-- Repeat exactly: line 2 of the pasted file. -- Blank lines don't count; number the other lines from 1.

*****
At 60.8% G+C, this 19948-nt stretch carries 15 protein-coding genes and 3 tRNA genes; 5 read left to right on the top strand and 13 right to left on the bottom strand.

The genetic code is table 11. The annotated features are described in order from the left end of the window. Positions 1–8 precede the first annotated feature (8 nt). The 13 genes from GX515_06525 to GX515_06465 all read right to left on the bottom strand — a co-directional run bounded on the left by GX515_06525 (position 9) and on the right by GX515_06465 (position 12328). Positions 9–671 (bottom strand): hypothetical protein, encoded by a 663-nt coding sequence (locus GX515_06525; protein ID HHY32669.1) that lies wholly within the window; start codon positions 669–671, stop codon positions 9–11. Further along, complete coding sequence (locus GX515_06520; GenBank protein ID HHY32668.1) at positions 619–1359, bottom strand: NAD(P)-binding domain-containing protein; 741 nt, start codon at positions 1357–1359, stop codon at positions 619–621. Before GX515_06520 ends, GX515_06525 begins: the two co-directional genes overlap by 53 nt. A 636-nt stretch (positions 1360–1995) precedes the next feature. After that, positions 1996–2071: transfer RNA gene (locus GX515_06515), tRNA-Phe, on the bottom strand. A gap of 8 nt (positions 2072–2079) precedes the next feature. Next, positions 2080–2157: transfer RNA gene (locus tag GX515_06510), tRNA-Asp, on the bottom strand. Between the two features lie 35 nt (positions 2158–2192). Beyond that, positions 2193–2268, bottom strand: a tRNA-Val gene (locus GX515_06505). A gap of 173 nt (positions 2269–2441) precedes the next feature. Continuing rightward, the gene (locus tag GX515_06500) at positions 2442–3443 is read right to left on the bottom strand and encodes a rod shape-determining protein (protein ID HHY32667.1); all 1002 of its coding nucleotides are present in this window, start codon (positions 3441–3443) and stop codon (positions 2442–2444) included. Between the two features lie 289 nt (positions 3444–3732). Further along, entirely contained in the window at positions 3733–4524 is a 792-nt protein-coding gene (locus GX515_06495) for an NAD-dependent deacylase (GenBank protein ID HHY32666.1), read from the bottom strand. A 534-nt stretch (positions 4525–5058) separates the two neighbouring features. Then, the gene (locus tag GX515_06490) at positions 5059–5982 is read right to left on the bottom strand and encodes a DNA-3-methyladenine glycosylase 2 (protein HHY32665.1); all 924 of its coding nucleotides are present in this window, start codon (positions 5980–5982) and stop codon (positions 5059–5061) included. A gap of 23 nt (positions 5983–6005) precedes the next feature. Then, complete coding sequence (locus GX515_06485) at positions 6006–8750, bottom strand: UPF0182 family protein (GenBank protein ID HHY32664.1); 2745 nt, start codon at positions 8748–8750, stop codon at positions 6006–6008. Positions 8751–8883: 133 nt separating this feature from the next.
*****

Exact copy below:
The genetic code is table 11. The annotated features are described in order from the left end of the window. Positions 1–8 precede the first annotated feature (8 nt). The 13 genes from GX515_06525 to GX515_06465 all read right to left on the bottom strand — a co-directional run bounded on the left by GX515_06525 (position 9) and on the right by GX515_06465 (position 12328). Positions 9–671 (bottom strand): hypothetical protein, encoded by a 663-nt coding sequence (locus GX515_06525; protein ID HHY32669.1) that lies wholly within the window; start codon positions 669–671, stop codon positions 9–11. Further along, complete coding sequence (locus GX515_06520; GenBank protein ID HHY32668.1) at positions 619–1359, bottom strand: NAD(P)-binding domain-containing protein; 741 nt, start codon at positions 1357–1359, stop codon at positions 619–621. Before GX515_06520 ends, GX515_06525 begins: the two co-directional genes overlap by 53 nt. A 636-nt stretch (positions 1360–1995) precedes the next feature. After that, positions 1996–2071: transfer RNA gene (locus GX515_06515), tRNA-Phe, on the bottom strand. A gap of 8 nt (positions 2072–2079) precedes the next feature. Next, positions 2080–2157: transfer RNA gene (locus tag GX515_06510), tRNA-Asp, on the bottom strand. Between the two features lie 35 nt (positions 2158–2192). Beyond that, positions 2193–2268, bottom strand: a tRNA-Val gene (locus GX515_06505). A gap of 173 nt (positions 2269–2441) precedes the next feature. Continuing rightward, the gene (locus tag GX515_06500) at positions 2442–3443 is read right to left on the bottom strand and encodes a rod shape-determining protein (protein ID HHY32667.1); all 1002 of its coding nucleotides are present in this window, start codon (positions 3441–3443) and stop codon (positions 2442–2444) included. Between the two features lie 289 nt (positions 3444–3732). Further along, entirely contained in the window at positions 3733–4524 is a 792-nt protein-coding gene (locus GX515_06495) for an NAD-dependent deacylase (GenBank protein ID HHY32666.1), read from the bottom strand. A 534-nt stretch (positions 4525–5058) separates the two neighbouring features. Then, the gene (locus tag GX515_06490) at positions 5059–5982 is read right to left on the bottom strand and encodes a DNA-3-methyladenine glycosylase 2 (protein HHY32665.1); all 924 of its coding nucleotides are present in this window, start codon (positions 5980–5982) and stop codon (positions 5059–5061) included. A gap of 23 nt (positions 5983–6005) precedes the next feature. Then, complete coding sequence (locus GX515_06485) at positions 6006–8750, bottom strand: UPF0182 family protein (GenBank protein ID HHY32664.1); 2745 nt, start codon at positions 8748–8750, stop codon at positions 6006–6008. Positions 8751–8883: 133 nt separating this feature from the next.